International Journal of Arts and Humanities

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Balladic Fantasy as Symbolic Scottish Otherness in Elspeth Barker’s and Jessie Kesson’s Novels

Lin, Hsin-Ying (Alice)




Accepted 18th July, 2021.


Elspeth Barker’s O Caledonia (1991) and in Jessie Kesson’sThe White Bird Passes (1958), (in particular Barker’s O Caledonia set in the 1940s and 1950s, during and post World War II, and Kesson’sThe White Bird Passes set in the 1920s, post-World War I) rhetorically fuse north-eastern Scottish landscape with balladic fantasy. Given that the north-eastern milieu provides particular elements for the literary expression of its Otherness (its political, religious and economic difference from Lowland Scotland, particularly on the way to industrialisation after the World Wars), we must look more carefully into whether or not this literary representation of a local historical account attempts to challenge the dominant forces at work in a particular society. I discuss the historical backgrounds in Barker’s O Caledonia and Kesson’sThe White Bird Passes, which structurally display the subjugated position of the female in post-war rural communities, backgrounds wherein the industrial centralisation of labour predominates, but wherein both authors rhetorically emphasise the female characters’ internal rejection of their subjugated position and their interaction with wild nature. Balladic fantasy, as a literary tool that counters the social inequalities, involves a creative complex in regenerating social force. I contend that in the two novels, the representation of landscape in north-eastern Scotland aligns with the female protagonists’ identification with lost maternal love, where the presentation of the north-eastern landscape provokes discussion about the imprisonment of gender and sheds light on the psychological resistance to, and transgression of, gender reality.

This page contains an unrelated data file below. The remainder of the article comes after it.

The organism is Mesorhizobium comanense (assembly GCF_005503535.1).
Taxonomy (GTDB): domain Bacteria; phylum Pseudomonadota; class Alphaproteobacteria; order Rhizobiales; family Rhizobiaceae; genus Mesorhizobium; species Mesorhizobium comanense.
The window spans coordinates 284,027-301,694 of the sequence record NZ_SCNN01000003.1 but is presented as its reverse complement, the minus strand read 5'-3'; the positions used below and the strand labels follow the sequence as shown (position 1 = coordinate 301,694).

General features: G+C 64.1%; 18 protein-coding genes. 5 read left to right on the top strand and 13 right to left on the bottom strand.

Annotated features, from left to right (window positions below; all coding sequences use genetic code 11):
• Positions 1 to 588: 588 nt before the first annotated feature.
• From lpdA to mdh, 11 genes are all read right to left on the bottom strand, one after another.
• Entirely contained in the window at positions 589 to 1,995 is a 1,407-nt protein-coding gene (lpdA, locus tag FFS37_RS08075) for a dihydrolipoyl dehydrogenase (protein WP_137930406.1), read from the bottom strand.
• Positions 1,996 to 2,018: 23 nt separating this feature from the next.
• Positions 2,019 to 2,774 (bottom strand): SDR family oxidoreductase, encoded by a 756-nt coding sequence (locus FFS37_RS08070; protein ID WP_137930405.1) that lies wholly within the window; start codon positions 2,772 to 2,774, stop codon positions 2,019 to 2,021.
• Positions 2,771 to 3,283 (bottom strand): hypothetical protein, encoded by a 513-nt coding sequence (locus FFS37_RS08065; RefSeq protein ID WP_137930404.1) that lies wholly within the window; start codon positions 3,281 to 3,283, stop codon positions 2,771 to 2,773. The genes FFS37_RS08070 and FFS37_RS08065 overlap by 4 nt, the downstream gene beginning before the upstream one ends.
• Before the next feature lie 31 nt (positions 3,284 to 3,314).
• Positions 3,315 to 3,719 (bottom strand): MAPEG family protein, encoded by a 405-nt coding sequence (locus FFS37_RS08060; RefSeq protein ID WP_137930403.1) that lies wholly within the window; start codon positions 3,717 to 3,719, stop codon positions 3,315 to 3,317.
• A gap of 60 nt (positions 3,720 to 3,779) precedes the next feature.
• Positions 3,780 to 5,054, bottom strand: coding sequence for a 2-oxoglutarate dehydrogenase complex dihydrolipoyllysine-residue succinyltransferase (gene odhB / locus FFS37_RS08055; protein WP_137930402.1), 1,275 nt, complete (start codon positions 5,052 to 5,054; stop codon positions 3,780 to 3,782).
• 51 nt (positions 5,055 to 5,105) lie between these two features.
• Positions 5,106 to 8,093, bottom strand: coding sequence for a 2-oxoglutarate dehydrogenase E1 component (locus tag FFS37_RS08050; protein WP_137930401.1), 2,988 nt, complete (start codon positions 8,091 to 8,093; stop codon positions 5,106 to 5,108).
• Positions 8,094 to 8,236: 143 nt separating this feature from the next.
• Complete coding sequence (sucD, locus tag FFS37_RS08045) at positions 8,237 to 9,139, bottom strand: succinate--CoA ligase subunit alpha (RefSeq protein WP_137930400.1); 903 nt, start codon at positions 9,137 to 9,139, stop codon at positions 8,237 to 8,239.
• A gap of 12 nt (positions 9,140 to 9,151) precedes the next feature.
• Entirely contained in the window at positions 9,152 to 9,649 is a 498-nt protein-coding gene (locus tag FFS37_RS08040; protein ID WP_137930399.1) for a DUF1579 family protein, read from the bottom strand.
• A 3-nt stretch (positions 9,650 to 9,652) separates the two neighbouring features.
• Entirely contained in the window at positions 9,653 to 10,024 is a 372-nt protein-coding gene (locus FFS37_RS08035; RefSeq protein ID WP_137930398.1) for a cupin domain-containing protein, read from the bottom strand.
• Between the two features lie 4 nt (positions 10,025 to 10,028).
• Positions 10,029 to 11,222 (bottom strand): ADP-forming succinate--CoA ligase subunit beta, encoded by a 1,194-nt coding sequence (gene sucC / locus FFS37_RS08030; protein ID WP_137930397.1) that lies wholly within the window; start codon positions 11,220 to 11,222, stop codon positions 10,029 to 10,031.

Keywords: ballad, fantasy, gender, maternal, otherness